So, for the record, I’d like to include a practical resource put together by NIAC which addresses the facts when it comes to Iran and nuclear weapons:
I believe it is extremely important that we all choose words carefully and be mindful of semantics when referring to Iran’s nuclear program, and not blur the line between nuclear enrichment and nuclear weapons.
Inaccuracies regarding nuclear and biological weapons have already played a key role in persuading Americans to support our military intervention in Iraq. So, I think we can agree that it would be prudent to avoid this same semantic confusion now when it comes to U.S. relations with Iran and at a time when U.S. military forces are already stretched too thin and the budget deficit looms large.
Now is definitely not the time to set the stage for another war in the Middle East.
So, again, I would like to extend my sincerest appreciation for any and all of your efforts towards diplomacy, and not war, with Iran.
I can’t say I expected much of a response, if anything, but to my surprise I received a personalized reply directly from my congresswoman effectively thanking me for having corrected her:
Dear Mr. Fogarty:
Thank you for following up with me regarding Iran. I appreciate your kind words about my efforts to pursue diplomacy, and I understand your concerns about semantics when discussing Iran’s nuclear program. I appreciate that you brought this to my attention. Please be assured that I will keep your thoughtful comments in mind going forward, and I hope you will not hesitate to contact me in the future if I may ever be of assistance to you or your family.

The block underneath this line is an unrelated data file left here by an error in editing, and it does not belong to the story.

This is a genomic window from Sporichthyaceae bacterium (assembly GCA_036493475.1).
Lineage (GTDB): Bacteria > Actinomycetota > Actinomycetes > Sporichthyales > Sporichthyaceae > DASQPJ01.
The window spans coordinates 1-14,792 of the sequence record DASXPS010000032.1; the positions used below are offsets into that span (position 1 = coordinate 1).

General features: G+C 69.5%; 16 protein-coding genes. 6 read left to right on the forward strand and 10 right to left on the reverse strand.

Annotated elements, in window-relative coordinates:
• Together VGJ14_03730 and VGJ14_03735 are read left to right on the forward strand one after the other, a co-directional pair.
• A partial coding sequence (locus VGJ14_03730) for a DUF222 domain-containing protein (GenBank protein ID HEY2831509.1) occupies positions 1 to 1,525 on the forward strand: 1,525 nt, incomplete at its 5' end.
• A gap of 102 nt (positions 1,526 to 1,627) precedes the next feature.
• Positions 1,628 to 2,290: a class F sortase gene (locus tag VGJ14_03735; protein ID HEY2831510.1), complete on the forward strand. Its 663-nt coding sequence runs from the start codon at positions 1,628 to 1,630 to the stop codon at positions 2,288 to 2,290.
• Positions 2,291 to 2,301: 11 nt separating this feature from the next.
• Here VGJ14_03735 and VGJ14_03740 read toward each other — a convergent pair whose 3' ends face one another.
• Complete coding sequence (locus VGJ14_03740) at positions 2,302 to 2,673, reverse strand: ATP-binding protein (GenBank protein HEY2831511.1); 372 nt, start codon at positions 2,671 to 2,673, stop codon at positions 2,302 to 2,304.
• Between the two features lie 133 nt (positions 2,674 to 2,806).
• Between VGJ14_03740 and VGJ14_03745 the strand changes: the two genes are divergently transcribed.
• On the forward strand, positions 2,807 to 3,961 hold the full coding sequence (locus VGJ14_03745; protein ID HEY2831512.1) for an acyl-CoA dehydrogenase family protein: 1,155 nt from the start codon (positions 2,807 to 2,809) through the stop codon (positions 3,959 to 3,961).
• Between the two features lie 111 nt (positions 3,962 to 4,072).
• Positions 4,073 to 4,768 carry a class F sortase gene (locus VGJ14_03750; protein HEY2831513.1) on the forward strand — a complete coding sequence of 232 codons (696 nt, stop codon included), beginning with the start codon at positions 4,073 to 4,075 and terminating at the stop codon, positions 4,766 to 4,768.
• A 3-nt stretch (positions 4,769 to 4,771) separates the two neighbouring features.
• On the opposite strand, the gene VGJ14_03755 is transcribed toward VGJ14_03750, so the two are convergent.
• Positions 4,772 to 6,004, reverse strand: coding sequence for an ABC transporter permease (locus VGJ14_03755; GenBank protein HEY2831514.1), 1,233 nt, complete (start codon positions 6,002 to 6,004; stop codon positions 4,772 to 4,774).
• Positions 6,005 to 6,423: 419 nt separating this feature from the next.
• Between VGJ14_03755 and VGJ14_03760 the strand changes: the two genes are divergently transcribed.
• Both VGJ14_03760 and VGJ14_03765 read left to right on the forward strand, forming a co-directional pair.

Member of Congress
And, as if that were not enough, two weeks later I received another reply acknowledging my efforts as one of the reasons she ultimately signed on to the “Dent-Price” letter (emphasis added):
Dear Mr. Fogarty:
Thank you for contacting me regarding Iran, and specifically the letter circulated by my colleagues, Reps. Dent and Price. I appreciate that you took the time to share your thoughts with me.
Due in part to your advocacy, I have signed onto the letter. I have grave concerns about the worldwide effects of a military conflict with Iran, and hope that we can avoid that outcome with redoubled diplomacy.
Again, thanks for being in touch. If I may ever be of any assistance to you or your family, please do not hesitate to contact me.
Member of Congress
Now, the Dent-Price letter was written to encourage the president to live up to his campaign promise of pursuing diplomacy with Iran–especially now that Iran has a new president. So, at the behest of NIAC, I also encouraged my representative to sign the Dent Price letter which the NIAC staff (along with J-Street and various other peace groups) worked so diligently to distribute to members of congress. And here is proof positive that my efforts paid off.
So, what’s the takeaway message here? Fact check your representative! It works! And furthermore, speak up on any issue that’s important to you. Your voice is heard and it does make a difference.